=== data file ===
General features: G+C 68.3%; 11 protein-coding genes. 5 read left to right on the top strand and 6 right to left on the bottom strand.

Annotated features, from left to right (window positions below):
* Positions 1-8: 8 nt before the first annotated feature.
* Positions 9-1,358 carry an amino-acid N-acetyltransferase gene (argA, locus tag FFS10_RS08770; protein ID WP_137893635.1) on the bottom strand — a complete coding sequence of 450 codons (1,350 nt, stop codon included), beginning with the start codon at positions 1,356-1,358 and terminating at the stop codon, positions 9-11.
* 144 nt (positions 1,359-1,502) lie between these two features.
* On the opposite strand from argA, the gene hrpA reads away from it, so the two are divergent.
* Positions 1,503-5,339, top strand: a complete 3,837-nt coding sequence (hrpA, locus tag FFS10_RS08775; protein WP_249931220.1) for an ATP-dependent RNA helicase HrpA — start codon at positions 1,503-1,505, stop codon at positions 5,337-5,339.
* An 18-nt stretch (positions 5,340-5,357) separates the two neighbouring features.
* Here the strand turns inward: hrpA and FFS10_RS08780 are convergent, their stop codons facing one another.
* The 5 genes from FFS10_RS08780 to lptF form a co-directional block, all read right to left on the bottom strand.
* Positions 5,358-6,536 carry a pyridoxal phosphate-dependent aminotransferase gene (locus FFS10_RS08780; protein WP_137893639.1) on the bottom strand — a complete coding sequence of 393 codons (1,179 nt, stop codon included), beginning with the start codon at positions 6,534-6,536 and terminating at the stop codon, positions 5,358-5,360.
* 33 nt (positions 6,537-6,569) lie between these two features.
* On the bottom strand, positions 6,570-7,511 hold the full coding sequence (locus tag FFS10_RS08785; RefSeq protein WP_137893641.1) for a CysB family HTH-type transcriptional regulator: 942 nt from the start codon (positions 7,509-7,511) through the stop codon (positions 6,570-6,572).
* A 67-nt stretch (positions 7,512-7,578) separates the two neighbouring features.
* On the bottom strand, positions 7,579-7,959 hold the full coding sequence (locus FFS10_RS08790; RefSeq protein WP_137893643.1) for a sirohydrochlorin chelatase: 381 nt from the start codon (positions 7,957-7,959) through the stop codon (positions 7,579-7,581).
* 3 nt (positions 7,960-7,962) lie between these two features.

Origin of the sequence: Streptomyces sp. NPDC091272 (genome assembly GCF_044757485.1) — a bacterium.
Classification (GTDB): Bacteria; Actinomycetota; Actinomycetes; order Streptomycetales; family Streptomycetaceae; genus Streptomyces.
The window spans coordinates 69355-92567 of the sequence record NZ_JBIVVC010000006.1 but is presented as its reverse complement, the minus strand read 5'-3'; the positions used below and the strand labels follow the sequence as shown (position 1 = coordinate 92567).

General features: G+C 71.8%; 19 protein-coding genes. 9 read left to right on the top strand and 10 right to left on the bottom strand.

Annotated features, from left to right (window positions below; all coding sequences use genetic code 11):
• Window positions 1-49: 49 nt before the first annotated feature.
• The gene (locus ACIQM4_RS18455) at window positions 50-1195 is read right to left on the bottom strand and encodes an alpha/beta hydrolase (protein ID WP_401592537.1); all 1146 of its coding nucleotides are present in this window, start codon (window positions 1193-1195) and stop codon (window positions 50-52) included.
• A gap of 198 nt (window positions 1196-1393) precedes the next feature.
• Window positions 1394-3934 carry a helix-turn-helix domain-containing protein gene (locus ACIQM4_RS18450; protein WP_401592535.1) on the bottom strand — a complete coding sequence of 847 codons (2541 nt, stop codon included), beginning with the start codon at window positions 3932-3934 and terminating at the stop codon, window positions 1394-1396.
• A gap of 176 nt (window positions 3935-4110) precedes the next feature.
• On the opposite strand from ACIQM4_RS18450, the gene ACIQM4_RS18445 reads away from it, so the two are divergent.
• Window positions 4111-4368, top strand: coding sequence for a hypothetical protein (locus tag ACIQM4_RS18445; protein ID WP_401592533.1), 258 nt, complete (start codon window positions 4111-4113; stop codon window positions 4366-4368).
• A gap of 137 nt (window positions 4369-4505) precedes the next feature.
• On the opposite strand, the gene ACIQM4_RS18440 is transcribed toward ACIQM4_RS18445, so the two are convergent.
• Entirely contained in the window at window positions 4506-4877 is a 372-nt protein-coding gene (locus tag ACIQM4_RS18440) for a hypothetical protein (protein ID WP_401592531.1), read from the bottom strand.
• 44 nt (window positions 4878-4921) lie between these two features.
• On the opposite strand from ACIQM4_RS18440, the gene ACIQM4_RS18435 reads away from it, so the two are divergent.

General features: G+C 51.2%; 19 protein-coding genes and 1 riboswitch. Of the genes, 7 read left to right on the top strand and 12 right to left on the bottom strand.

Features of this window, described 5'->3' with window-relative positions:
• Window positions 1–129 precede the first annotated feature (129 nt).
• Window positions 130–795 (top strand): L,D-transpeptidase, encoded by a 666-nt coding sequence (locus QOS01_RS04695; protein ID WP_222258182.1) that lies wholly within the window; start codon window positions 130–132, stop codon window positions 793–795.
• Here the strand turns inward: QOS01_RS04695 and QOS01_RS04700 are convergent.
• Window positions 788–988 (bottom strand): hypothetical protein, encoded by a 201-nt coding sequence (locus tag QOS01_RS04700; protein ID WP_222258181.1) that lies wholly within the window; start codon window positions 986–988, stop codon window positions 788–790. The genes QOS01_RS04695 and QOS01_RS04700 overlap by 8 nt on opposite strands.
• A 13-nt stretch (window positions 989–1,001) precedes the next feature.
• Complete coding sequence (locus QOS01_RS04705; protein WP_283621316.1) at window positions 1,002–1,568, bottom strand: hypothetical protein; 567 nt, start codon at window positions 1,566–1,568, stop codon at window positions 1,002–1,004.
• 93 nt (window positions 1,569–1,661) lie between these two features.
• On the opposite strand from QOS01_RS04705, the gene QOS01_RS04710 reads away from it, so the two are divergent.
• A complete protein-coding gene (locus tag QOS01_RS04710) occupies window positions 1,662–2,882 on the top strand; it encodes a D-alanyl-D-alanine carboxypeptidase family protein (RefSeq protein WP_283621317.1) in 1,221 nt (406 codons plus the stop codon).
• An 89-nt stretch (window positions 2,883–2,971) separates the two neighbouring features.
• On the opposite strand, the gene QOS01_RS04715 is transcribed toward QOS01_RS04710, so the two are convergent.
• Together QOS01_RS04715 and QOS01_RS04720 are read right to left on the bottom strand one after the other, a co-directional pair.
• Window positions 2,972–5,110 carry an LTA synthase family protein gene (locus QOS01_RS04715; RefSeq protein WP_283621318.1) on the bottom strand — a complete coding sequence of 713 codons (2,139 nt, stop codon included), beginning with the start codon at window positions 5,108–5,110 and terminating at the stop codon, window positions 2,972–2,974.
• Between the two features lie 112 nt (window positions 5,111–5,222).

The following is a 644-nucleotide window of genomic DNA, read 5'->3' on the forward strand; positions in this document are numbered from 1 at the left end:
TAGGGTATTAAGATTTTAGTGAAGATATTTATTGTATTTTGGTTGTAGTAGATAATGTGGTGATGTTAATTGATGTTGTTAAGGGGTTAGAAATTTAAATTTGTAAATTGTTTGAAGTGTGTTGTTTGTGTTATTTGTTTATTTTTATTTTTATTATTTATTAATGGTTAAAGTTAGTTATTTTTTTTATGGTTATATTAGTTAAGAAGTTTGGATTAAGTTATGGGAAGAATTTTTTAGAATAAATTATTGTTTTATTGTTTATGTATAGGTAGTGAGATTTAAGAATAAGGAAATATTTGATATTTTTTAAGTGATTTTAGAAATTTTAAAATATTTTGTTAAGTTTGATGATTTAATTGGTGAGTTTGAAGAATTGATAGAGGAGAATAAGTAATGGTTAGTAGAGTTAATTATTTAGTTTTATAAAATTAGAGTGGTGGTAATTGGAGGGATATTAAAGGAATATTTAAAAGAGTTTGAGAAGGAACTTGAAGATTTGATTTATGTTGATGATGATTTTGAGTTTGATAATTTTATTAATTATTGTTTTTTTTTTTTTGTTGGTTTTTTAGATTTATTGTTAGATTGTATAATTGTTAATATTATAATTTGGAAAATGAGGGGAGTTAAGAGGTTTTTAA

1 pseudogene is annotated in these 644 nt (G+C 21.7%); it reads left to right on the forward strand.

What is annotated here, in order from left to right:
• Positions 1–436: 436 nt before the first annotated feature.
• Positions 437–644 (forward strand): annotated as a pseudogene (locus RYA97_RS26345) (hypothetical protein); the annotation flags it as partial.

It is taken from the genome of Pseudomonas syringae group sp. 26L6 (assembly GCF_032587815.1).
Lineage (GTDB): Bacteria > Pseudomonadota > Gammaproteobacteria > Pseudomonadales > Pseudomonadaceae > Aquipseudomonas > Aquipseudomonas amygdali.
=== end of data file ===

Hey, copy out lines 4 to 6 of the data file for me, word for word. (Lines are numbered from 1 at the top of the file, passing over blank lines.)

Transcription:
* Positions 9-1,358 carry an amino-acid N-acetyltransferase gene (argA, locus tag FFS10_RS08770; protein ID WP_137893635.1) on the bottom strand — a complete coding sequence of 450 codons (1,350 nt, stop codon included), beginning with the start codon at positions 1,356-1,358 and terminating at the stop codon, positions 9-11.
* 144 nt (positions 1,359-1,502) lie between these two features.
* On the opposite strand from argA, the gene hrpA reads away from it, so the two are divergent.